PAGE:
Posts from Statistics and Probability

DIY Data Science In Action

I wrote a post about DIY Data Science back in March. In that post I said that hacking on public data sets and posting about it has the potential to be a big deal in the coming years. I saw a great example of exactly what I was thinking about this morning.

Alastair Coote pulled a bunch of turnstile data from the MTA and figured out what the most used NYC subway stations are during rush hour. And he posted his code to GitHub and embedded it on his blog.

If I were a high school math teacher, I would take his work and make it a project for my students to work on together. The MTA makes a lot of data available to play with. This kind of stuff is highly relevant to teenagers in NYC. They would understand the data and the exercise.

The data and tools to do DIY Data Science are becoming more accessible every day. I hope we all get into data hacking and start collaborating on this stuff together publicly. At a minimum, it will lead to more data scientists and we might learn some interesting things about ourselves and our world at the same time.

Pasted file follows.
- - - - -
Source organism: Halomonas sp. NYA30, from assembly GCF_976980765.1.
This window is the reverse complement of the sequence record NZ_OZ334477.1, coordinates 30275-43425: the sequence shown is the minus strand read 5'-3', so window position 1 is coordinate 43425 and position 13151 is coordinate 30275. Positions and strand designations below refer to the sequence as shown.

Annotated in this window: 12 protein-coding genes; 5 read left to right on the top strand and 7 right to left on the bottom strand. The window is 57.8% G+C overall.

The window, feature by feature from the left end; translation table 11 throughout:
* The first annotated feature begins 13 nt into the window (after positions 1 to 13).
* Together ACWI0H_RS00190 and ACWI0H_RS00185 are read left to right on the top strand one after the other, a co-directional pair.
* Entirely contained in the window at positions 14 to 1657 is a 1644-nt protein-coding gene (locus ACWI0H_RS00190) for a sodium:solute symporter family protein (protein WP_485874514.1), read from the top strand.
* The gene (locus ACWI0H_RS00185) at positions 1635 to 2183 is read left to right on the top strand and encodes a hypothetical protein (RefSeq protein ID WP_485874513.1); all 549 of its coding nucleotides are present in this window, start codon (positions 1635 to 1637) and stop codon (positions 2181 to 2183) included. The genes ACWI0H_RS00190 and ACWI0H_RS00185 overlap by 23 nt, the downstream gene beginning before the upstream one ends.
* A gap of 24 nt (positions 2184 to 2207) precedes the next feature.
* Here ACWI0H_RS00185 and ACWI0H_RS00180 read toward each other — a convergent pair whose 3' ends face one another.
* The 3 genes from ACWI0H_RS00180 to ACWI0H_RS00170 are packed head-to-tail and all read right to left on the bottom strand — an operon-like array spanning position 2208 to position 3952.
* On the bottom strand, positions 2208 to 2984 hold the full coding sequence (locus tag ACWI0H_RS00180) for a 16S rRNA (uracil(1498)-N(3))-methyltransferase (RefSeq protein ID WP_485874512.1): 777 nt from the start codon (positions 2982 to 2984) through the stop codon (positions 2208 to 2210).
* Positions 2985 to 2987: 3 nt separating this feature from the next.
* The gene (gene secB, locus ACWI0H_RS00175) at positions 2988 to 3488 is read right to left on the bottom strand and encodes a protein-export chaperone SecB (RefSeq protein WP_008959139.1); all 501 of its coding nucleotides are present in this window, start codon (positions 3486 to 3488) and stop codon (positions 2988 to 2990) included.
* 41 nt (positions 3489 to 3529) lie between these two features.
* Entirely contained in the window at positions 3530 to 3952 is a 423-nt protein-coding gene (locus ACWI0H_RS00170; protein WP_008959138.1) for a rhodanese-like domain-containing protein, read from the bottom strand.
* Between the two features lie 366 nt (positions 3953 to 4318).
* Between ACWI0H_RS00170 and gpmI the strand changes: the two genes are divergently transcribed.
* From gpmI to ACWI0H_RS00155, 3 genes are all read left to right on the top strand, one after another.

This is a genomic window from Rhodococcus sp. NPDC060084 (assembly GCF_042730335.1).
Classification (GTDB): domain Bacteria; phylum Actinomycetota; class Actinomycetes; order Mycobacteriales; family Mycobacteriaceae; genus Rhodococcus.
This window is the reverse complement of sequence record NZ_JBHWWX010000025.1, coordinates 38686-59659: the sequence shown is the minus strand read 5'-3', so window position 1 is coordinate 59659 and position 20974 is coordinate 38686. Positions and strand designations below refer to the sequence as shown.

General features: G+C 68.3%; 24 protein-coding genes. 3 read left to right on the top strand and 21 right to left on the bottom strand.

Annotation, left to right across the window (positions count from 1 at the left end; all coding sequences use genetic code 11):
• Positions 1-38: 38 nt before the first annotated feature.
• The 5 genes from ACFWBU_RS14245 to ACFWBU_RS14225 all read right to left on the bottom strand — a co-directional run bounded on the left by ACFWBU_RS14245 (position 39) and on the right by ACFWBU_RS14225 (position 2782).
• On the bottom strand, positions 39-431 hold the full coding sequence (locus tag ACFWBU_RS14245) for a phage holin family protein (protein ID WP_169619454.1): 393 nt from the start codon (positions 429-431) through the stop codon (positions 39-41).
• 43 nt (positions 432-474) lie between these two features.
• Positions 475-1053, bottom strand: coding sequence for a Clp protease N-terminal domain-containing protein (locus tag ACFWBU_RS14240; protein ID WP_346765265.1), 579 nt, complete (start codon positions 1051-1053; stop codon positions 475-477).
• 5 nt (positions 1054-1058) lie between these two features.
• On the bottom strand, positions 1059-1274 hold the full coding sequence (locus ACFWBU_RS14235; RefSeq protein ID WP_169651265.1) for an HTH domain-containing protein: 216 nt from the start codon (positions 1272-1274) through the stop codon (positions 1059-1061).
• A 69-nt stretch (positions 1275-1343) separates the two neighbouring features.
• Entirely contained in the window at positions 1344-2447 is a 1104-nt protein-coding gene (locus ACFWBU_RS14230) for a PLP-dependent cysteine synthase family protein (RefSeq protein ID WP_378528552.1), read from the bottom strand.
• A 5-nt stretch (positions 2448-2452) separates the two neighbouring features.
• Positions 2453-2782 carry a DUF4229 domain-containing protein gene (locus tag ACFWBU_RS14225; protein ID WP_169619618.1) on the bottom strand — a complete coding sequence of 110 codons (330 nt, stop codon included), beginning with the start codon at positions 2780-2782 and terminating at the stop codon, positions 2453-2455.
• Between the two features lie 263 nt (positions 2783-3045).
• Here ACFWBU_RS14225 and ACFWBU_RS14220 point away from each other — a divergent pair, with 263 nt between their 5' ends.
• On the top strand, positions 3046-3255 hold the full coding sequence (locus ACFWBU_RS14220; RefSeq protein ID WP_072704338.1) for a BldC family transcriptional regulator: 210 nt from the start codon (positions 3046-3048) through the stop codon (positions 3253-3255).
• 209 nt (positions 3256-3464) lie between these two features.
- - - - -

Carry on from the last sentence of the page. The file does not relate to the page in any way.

BTW – Union Square is the most active subway station at rush hour. Midtown south FTW!

DIY Data Science

In a comment on yesterday's hobbyist post, Pete Griffiths offered "Do It Yourself Data Science" and I really liked that suggestion for a bunch of reasons.

I think data science and machine learning (I know they are not the same thing) are going to be a very big part of tech innovation in the coming years. And I also know that putting powerful tools in the hands of "everyman" produces more innovation than can happen when the tools are limited to mathematicians and scientists.

The blogging revolution in publishing is a great example of this. Once everyone could have a printing press, we got to see many important developments that did not and would not have happened as long as publishing was a high cost operation limited to professionals.

So what is the Tumblr or Blogger or WordPress of data science? When will my son and his friends be able to take the NBA dataset and start running algorithms against it to produce better fantasy picks? When will my daugther and her friends be able to take the TV viewing dataset to decide what TV shows to go back and watch that they missed last year?

I believe data science is going to go mainstream in the coming years. What will be the platform(s) that make that happen?